The problem there is the same as in the previous paragraph: Just as businesses don’t make decisions, neither does the marketplace, collectively. In both cases, individual people are making choices, and if we’ve learned anything in the last couple of hundred years it’s that most people are really bad at weighing short-term interests against long-term needs. And what we’re seeing in China, I think, is a pretty overwhelming argument against the unregulated-market model, for exactly those reasons. That the Chinese government is now being forced to execute officials for corruption demonstrates a failure of analysis and decision-making, and speaks strongly for an official oversight role somewhere along the line.

(The cold-blooded among us might argue that a system in which people are punished for bad analysis is actually desirable, and would gradually cause the crummy thinkers to be weeded out, thereby strengthening the civilization in the long term. I recognize the intellectual basis of that position but I will not advocate it.)

But… but… the market HAS worked, because now all the people with dead pets from poisoned cat food know not to buy from that one company that made all the terrible food. Everything is okay and back to normal thanks to the market, the companies have learned their lesson, so nobody has anything to complain about. And the pet cemeteries even managed to drum up a little business, so everyone wins!

Eh, a couple of misconceptions here.

One is that capitalism can exist without regulation. Trouble is, capitalism requires certain institutions or it can’t work. It might be possible for those institutions to not be government controlled institutions, but you can’t have capitalism unless you have a method for enforcing contracts, a method for recovering damages, a method for protecting property rights, and even a method for protecting human rights. If Bill Gates can send private soldiers over to the Google offices and burn it down and kill everyone there, what you have is not capitalism but feudalism. Bill Gates isn’t a capitalist businessman then, but rather a feudal warlord.

The other misconception is that China is “unregulated”. It certainly isn’t unregulated. People get executed for violating the law over there. It’s just that the regulations have different purposes over there than they do over here, try criticizing the ruling party and see what happens to you.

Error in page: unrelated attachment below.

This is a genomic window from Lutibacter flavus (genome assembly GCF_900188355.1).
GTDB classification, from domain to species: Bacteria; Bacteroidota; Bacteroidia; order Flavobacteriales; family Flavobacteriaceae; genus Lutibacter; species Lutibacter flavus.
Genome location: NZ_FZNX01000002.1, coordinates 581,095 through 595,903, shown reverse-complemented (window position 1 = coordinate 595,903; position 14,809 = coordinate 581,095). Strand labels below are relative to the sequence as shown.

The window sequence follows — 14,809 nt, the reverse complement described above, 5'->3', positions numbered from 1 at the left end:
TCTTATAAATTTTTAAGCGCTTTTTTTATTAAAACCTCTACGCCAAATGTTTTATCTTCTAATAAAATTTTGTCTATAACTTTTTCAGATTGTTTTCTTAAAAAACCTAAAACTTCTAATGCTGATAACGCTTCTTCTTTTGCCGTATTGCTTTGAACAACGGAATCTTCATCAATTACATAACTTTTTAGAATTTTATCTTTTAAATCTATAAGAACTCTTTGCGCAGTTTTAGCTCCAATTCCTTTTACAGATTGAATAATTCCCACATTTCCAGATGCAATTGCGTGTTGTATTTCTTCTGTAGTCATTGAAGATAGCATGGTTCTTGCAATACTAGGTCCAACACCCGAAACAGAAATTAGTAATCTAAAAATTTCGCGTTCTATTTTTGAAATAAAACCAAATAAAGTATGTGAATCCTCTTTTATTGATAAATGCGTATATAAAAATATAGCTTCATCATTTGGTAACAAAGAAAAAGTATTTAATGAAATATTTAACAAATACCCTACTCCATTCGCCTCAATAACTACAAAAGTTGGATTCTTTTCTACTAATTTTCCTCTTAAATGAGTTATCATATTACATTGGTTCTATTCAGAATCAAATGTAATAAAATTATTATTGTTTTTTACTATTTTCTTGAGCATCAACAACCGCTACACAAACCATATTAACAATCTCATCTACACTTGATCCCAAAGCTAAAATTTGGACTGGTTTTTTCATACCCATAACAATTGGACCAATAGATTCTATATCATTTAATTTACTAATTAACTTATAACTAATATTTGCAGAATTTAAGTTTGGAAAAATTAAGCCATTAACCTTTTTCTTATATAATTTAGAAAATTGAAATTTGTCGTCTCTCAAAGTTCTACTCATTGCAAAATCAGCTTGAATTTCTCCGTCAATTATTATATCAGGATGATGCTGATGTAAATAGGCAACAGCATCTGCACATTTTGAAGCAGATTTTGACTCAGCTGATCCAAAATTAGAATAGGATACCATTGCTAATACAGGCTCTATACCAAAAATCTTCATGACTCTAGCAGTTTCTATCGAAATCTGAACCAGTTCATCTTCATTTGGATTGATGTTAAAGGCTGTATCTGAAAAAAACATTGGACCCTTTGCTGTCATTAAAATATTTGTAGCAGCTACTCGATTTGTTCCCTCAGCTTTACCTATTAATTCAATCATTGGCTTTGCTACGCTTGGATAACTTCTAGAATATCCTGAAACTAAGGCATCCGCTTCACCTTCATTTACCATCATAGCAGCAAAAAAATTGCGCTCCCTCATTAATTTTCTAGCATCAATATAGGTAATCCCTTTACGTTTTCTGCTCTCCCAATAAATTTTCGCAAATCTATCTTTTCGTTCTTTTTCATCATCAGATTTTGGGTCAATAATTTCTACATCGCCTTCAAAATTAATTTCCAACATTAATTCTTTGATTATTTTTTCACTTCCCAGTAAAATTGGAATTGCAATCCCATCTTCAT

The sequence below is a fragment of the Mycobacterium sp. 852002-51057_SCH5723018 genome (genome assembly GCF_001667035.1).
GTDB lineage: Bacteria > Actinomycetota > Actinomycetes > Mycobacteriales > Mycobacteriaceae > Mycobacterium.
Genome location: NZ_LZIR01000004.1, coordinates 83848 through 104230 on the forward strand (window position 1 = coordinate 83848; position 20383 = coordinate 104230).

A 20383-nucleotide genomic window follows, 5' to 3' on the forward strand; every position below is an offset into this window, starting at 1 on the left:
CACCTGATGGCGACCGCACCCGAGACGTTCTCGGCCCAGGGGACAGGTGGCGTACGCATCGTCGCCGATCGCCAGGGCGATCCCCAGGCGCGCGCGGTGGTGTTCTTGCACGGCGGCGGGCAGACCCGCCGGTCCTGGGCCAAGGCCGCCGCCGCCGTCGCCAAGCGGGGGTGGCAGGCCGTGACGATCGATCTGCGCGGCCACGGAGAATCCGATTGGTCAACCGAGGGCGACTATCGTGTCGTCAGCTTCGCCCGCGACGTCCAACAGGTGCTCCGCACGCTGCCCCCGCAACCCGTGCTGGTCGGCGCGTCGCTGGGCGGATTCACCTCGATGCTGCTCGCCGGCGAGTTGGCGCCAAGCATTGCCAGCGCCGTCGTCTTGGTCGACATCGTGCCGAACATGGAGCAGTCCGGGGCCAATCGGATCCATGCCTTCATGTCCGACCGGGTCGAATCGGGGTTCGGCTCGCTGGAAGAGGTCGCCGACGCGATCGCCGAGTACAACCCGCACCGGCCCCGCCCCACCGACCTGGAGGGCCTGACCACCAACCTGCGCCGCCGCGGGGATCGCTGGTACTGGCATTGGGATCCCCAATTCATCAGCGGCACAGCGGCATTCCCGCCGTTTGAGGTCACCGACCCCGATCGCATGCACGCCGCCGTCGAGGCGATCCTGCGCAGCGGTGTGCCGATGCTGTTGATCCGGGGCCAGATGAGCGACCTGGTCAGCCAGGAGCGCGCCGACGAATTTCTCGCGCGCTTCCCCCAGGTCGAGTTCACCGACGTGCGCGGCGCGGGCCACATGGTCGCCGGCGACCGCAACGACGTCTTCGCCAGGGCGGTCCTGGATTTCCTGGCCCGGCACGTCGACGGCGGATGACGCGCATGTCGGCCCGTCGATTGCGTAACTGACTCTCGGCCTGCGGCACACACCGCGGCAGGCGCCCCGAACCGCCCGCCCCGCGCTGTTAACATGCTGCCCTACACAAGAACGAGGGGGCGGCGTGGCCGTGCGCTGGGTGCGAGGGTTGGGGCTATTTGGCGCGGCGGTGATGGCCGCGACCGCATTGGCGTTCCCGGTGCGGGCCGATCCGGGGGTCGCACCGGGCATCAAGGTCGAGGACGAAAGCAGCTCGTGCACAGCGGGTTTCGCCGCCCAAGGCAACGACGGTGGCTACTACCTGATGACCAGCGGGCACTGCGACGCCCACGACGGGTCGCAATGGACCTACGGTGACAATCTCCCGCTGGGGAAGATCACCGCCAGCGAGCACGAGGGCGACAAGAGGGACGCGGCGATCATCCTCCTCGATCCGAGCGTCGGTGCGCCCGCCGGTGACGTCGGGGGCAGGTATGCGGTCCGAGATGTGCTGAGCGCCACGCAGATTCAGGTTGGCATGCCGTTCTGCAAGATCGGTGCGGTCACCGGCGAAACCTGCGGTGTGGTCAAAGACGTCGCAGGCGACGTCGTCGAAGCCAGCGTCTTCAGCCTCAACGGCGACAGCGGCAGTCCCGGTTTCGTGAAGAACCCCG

In the 19th century dairies routinely diluted milk with water and covered that up by adding chalkdust (which, I suppose, could be seen as fortifying its calcium content), pickles were dyed green with copper compounds, and catsup was reddened with iron compounds. It got worse.

That was mostly ended by the Pure Food and Drugs Act of 1906. And lead paint wasn’t finally banned until 1978.

They executed the man in charge of the Chinese equivalent of the FDA. I’ve seen no reports of lesser bribe-takers or the folks responsible for the melamine scandals being executed.

Ravenman may have been joking when he said the market has worked. The market hasn’t worked, though. I don’t know the name of the Chinese company that made melamine-laced food, and I don’t know the name of the crooked manager who made that profit-making decision. My own reaction is to not buy any Chinese-made food for the time being. I’m distrusting the entire country’s goods because of a few crooked greed-heads. That’s a shame, because most of China’s food products are probably safe.

Unfortunately, it appears that the desire for short-term profits is an overriding concern for a lot of people who manage industries.

(I’m not sure that “unregulated” Capitalism is what we are actually seeing, so much as ineffective regulation. The Chinese are quite willing to administer capital punishment for white collar crime if it involves corruption and they have been executing inspectors and company managers who have sought to circumvent the inspection process with a certain regularity. It seems, however, that the opportunity for high gain makes the risk attractive in China.)

China is highly regulated. It’s just huge and ineffecient.

I’m getting more deeply involved in this thread than I had intended. I need to stand back a bit. Sorry.

True, but would any of the punishments have happened if it were not for the reaction of the West? The Chinese have been suffering from this for quite some time, but the lack of a free press, and corrupt local officials, have prevented any action. Thanks to the corruption, Chinese industries are regulated in the same sense that the Soviet Union was a democracy. They have regulations about the theft of IP also - every so often there is some high profile confiscation of pirated material, but the stuff still seems to get sold freely on the streets.

We can see the reaction of the government also - first denying the problem, second saying it is a Western conspiracy, and thirdly banning Western goods in retaliation. Only then do they punish some high profile officials.

Since any Chinese Upton Sinclair would get tossed into the pokey, perhaps we should make the importers of goods from China pay for the increased level of inspections needed. That might force them to pay the true costs of their products.

I’m having trouble finding it, (I can’t recall whether it was on Marketplace or Fresh Air), but one analyst I heard in the last two days indicated that the number of officials executed for various versions of corruption among inspectors and QA professionals in China has run into the hundreds.

China Capitalism fights all regulation. We have to be vigilant.